Sensing that there is no black money to be unearthed by this scheme surprisingly the government itself has become an official money launderer now by changing the IT Act in parliament. Initially the government announced that anyone depositing anything more than 2.5 lakh rupees will face a penalty of 200%. But now they have declared that that penalty will be only 50% and the rest of the black money people can keep it as white money! So the demonetization scheme, which started with a big fanfare as scheme to eliminate black money from the economy, has now become a scheme of government to convert black money legally in white money after giving government its commission of 50%!

Seeing that the black money and corruption story is falling apart against the capacity of Indians to launder money at a gigantic scale, again government has changed its tune and saying that the real objective of demonetization is to make India a “cashless” economy (‘India’s prime minister is planning to make the country completely cashless’, 2016)! In this regard Prime Minister Narendra Modi in his recent Parivartan Rally in UP said, hinting to a satirical joke circulating on social media, that even beggar are now using a swipe machine in India (‘PM Narendra Modi Urges People To Go Digital, Says Even Beggar Using Swipe Machine’, n.d.)!

Also, in a recent rally in Moradabad, Prime Minister Narendra Modi has again changed the objective of his demonetization move and he is now promising the poor people of this country that he will do something so that the money that rich people deposited in their Jan Dhan account will remain with poor (‘Will find way to give black money in Jan Dhan accounts to poor, says PM Modi - Times of India’, n.d.)! Many are terming this statement as a Marxian dream of outright confiscating rich to enrich poor!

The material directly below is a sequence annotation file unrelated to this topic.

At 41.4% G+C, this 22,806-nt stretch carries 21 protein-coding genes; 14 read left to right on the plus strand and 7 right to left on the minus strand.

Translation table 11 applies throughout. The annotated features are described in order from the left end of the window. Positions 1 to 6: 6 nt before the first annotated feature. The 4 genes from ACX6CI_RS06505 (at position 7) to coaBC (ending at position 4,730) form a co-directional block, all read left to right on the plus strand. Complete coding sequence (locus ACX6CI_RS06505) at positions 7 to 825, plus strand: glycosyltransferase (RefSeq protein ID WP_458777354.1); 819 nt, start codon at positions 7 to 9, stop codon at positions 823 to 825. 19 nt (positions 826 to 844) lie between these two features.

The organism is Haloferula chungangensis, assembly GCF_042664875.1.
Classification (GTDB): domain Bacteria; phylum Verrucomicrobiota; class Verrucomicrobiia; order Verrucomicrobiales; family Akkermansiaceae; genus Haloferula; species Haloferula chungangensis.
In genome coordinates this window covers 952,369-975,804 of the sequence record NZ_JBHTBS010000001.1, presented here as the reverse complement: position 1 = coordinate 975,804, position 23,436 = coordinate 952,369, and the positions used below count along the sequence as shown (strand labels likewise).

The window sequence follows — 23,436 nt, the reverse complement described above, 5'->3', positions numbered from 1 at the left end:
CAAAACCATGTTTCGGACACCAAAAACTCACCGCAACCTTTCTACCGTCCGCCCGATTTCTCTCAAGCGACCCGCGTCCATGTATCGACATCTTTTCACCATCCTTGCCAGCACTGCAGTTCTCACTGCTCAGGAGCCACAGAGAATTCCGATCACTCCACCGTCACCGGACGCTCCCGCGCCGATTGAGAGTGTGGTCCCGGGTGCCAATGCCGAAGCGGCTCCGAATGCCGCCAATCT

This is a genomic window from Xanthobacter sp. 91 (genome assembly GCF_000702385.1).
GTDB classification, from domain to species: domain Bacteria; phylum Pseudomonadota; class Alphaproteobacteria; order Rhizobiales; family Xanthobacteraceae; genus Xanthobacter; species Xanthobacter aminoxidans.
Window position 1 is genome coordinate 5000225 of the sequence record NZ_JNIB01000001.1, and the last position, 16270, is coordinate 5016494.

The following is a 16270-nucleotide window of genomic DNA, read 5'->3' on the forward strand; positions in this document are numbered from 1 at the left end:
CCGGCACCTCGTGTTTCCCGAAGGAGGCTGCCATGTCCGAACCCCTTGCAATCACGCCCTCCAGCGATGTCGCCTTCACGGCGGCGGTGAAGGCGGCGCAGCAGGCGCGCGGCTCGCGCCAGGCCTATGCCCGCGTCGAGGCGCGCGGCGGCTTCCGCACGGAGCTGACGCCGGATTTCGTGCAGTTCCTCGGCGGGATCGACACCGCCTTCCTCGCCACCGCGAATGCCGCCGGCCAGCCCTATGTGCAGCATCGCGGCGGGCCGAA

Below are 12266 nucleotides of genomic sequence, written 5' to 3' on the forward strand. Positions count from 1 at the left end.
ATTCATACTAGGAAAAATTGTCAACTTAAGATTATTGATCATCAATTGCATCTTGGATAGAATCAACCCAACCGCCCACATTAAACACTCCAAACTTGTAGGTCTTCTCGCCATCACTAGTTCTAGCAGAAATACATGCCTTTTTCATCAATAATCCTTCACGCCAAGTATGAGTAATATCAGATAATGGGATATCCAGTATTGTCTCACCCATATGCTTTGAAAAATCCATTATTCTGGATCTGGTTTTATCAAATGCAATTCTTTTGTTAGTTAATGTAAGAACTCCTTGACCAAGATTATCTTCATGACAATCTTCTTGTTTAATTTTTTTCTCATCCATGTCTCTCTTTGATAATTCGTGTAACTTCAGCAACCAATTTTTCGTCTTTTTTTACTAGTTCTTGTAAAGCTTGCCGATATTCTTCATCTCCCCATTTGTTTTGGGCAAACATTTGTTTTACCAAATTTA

The claims of the government that demonetization has completely stopped the violence on borders of Kashmir and the borders of India are completely secured are also turning out be an illusion. Within few days of this move, 3 Army soldiers were killed by separatist fighters in Assam (‘Army convoy ambushed in Assam, 3 soldiers killed - Times of India’, n.d.), and in a recent attack on an Army camp in Nagrota, Kashmir militants killed 7 Indian soldiers (The Associated Press, 2016)! So neither the surgical strike along the LoC (line of control) nor the financial surgical strikes in India have achieved their stated goals.  
Effects on Society and Economy

When I am writing this article it has been 25 days of this policy announcement and the chaos that started on the day of announcement is still everywhere. Instead of subsiding the mayhem is just increasing in the country.
First, the biggest effect of the demonetization policy is the lives lost of those people who died standing in bank’s long lines. If we believe the figures being quoted by member of parliaments in the debate and various other independent news outlets then already more than 80 people have lost their lives in this mayhem (‘Demonetisation death toll’, n.d.). These lives lost were precious, and no amount of quantitative figure can measure or justify its loss.

On the economic front CMIE (Center for Monitoring the Indian Economy) estimates the total transaction cost of demonetization exercise to be Rs. 1.28 trillion (‘CMIE’, n.d.)! And as the former Prime Minister Dr. Manmohan Singh said in the parliament recently, this exercise will likely cost the Indian economy equivalent to 3% of its annual GDP! 

Apart from the above estimates there are myriad of other opportunity costs that can’t calculated in numbers e.g., the man hours lost due to this exercise or the amount of mental and physical harassment that people are suffering. The wealth generating class of the Indian society is busy standing in long queues outside banks for 25 days now (look pictures below) instead of generating wealth. This is a huge loss.